Java is one of the most-used programming languages in industry today, and it is also the language of AP Computer Science and many college introductory courses. Our Java library allows students to use Java to read sensors and set motors and LEDs with the Hummingbird Bit. To use Java with the Hummingbird Bit, you must connect to the Hummingbird Bit via Bluetooth with the BlueBird Connector. To use Bluetooth with Windows, you will need a BLE bluetooth dongle. We support native Mac Bluetooth for Macs with Bluetooth 4.0. This includes all devices manufactured after 2014, and many devices from before that. Older Macs without Bluetooth 4.0 can use the BLE bluetooth dongle.
Preparing the Hummingbird Bit
The micro:bit will appear as an external device on your computer. Download this file and drag it onto the micro:bit.
Connecting to the Hummingbird Bit
If necessary, insert the Bluetooth dongle into your computer. If you are using a Mac with Bluetooth 4.0 (all devices manufactured since 2014), you can skip this step. If you are using Windows or an older Mac, you will need a BLE bluetooth dongle.
Now you are ready to start programming in Java! You can minimize the BlueBird Connector, but you should leave it open the entire time that you are using the Bit. If at any point you have trouble with your robot, you should come back to the BlueBird Connector to check your bluetooth connection. You can also check your battery level in the BlueBird Connector.
Using Java with Hummingbird Bit
You can use any Java IDE with the Bit. The screenshots here will show Eclipse as an example.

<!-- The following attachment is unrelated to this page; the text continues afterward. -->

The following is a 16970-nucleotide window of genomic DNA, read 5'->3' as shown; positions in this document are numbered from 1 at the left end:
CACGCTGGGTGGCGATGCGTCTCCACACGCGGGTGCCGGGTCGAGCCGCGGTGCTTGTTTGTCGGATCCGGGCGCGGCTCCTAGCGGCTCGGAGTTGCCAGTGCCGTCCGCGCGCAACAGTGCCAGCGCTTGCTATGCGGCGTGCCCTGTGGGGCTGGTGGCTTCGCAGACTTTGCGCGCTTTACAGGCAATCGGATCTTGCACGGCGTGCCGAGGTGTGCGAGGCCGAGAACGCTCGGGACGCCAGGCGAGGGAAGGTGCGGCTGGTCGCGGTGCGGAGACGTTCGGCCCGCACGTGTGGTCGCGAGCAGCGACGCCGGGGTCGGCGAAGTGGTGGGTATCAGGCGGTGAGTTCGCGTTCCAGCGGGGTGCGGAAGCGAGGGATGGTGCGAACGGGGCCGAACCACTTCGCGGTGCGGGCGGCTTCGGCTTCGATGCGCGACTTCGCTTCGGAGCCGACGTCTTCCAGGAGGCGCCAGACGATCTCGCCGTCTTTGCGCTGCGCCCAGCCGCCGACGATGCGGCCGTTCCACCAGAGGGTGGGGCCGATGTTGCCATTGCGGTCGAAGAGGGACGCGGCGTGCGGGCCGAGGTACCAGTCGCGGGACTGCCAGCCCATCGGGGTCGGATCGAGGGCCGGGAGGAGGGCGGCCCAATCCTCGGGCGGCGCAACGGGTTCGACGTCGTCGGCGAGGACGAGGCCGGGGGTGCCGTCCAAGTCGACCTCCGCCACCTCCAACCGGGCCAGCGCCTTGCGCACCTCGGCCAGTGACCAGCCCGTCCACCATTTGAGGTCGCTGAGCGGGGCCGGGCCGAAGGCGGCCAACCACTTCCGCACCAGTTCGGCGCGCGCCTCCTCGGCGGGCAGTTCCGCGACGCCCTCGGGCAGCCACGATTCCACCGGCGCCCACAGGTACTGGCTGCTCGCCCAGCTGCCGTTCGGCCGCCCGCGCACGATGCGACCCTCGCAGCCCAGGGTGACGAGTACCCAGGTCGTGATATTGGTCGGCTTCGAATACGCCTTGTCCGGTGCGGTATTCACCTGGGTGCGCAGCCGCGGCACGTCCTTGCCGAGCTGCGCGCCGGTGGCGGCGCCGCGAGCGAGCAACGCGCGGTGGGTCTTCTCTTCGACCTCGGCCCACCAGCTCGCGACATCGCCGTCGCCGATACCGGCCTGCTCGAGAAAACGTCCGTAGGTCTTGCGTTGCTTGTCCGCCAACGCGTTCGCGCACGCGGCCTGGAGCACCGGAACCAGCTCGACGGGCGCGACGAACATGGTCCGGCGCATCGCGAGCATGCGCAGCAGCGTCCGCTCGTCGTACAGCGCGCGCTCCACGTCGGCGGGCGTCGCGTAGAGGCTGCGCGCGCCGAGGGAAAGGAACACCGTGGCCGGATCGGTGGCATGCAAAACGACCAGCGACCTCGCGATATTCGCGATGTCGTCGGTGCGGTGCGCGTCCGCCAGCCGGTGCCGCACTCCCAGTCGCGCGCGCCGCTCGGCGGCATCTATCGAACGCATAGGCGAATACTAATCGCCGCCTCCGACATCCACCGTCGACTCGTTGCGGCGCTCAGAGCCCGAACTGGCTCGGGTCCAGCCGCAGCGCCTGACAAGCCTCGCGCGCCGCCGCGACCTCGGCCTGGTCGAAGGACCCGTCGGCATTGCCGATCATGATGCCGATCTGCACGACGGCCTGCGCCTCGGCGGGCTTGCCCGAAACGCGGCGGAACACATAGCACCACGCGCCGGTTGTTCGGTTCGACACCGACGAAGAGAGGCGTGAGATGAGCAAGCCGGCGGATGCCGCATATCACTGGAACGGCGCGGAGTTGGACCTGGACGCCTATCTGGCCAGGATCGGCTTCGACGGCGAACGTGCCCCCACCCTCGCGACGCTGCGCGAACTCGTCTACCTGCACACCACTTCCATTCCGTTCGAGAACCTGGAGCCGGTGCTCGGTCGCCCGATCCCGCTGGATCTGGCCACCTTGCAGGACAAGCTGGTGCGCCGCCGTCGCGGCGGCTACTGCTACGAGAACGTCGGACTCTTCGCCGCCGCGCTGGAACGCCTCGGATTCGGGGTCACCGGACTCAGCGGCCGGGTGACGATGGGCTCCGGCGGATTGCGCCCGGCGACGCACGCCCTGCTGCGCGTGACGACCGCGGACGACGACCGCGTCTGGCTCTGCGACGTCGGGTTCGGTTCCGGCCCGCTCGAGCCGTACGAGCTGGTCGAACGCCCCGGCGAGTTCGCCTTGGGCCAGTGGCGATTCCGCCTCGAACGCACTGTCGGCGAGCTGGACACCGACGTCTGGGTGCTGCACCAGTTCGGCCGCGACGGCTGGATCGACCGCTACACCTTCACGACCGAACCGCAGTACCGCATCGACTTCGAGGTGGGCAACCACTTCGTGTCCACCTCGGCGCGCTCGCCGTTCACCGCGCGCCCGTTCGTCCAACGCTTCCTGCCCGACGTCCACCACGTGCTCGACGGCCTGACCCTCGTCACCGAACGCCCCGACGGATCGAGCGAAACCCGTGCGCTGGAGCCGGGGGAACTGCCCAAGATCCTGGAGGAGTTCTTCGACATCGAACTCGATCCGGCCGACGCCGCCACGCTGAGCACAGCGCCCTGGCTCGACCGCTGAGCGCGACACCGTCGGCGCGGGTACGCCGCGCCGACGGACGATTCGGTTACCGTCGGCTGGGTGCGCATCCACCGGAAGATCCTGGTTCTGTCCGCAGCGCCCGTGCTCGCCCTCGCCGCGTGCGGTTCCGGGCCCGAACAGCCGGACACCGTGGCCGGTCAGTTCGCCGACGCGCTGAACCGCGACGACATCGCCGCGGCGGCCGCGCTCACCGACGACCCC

Download and unzip the Java library.
Create a new Java Project in Eclipse.
Eclipse will copy four files into your project: the classes for the Hummingbird and micro:bit (Robot.java, Hummingbird.java, and Microbit.java) and a test file (HummingbirdTest.java). Select these files in Eclipse and drag them into the src folder.
Note: If you get an error in Eclipse, right-click on the src folder and select New/Package. Once you create a new package, drag the .java files into that package.
Once the files are in the src folder, open HummingbirdTest.java. To test that everything is working properly, connect a single-color LED to port 1 of the Hummingbird. Run the test program and check that the single-color LED blinks 10 times.
Now you are ready to start writing your own Java programs with the Hummingbird! You can use these videos to help you connect lights, motors, and sensors to your Hummingbird Bit. Once you have some parts connected, use this reference to learn more about what methods are available in the Hummingbird and Microbit classes.
Make sure to store your programs in the Hummingbird project so that they can find the Hummingbird and Microbit classes. If you wish to create a new project, be sure to add the four files in the BitJava folder to the new project.